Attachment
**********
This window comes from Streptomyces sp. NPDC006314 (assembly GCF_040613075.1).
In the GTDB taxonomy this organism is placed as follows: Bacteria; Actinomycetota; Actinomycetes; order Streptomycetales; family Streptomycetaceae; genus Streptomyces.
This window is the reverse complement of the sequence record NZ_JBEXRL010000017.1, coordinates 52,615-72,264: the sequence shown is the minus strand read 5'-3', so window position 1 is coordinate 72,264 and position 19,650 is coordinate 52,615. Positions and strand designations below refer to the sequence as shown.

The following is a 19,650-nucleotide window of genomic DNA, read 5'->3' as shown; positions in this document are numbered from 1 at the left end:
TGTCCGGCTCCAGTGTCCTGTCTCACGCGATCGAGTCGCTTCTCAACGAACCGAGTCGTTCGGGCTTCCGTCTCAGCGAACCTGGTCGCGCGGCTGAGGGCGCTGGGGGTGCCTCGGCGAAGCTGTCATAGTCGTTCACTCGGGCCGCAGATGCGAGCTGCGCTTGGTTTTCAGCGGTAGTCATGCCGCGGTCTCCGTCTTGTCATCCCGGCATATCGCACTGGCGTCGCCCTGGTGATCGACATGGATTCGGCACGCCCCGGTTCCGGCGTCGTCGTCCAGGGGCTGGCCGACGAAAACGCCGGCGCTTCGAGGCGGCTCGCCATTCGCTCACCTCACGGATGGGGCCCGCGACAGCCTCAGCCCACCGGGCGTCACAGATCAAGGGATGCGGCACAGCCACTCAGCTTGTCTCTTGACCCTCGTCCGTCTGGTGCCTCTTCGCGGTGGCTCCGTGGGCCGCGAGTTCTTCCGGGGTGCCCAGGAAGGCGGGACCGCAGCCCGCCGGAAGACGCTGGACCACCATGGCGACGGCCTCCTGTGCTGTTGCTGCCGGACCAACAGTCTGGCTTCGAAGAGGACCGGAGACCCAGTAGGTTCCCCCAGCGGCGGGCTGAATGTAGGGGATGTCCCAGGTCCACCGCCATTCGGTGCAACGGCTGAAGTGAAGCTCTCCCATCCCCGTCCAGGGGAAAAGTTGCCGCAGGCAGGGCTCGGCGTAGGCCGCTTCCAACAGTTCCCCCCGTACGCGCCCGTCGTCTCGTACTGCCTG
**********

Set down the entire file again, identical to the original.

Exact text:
This window comes from Streptomyces sp. NPDC006314 (assembly GCF_040613075.1).
In the GTDB taxonomy this organism is placed as follows: Bacteria; Actinomycetota; Actinomycetes; order Streptomycetales; family Streptomycetaceae; genus Streptomyces.
This window is the reverse complement of the sequence record NZ_JBEXRL010000017.1, coordinates 52,615-72,264: the sequence shown is the minus strand read 5'-3', so window position 1 is coordinate 72,264 and position 19,650 is coordinate 52,615. Positions and strand designations below refer to the sequence as shown.

The following is a 19,650-nucleotide window of genomic DNA, read 5'->3' as shown; positions in this document are numbered from 1 at the left end:
TGTCCGGCTCCAGTGTCCTGTCTCACGCGATCGAGTCGCTTCTCAACGAACCGAGTCGTTCGGGCTTCCGTCTCAGCGAACCTGGTCGCGCGGCTGAGGGCGCTGGGGGTGCCTCGGCGAAGCTGTCATAGTCGTTCACTCGGGCCGCAGATGCGAGCTGCGCTTGGTTTTCAGCGGTAGTCATGCCGCGGTCTCCGTCTTGTCATCCCGGCATATCGCACTGGCGTCGCCCTGGTGATCGACATGGATTCGGCACGCCCCGGTTCCGGCGTCGTCGTCCAGGGGCTGGCCGACGAAAACGCCGGCGCTTCGAGGCGGCTCGCCATTCGCTCACCTCACGGATGGGGCCCGCGACAGCCTCAGCCCACCGGGCGTCACAGATCAAGGGATGCGGCACAGCCACTCAGCTTGTCTCTTGACCCTCGTCCGTCTGGTGCCTCTTCGCGGTGGCTCCGTGGGCCGCGAGTTCTTCCGGGGTGCCCAGGAAGGCGGGACCGCAGCCCGCCGGAAGACGCTGGACCACCATGGCGACGGCCTCCTGTGCTGTTGCTGCCGGACCAACAGTCTGGCTTCGAAGAGGACCGGAGACCCAGTAGGTTCCCCCAGCGGCGGGCTGAATGTAGGGGATGTCCCAGGTCCACCGCCATTCGGTGCAACGGCTGAAGTGAAGCTCTCCCATCCCCGTCCAGGGGAAAAGTTGCCGCAGGCAGGGCTCGGCGTAGGCCGCTTCCAACAGTTCCCCCCGTACGCGCCCGTCGTCTCGTACTGCCTG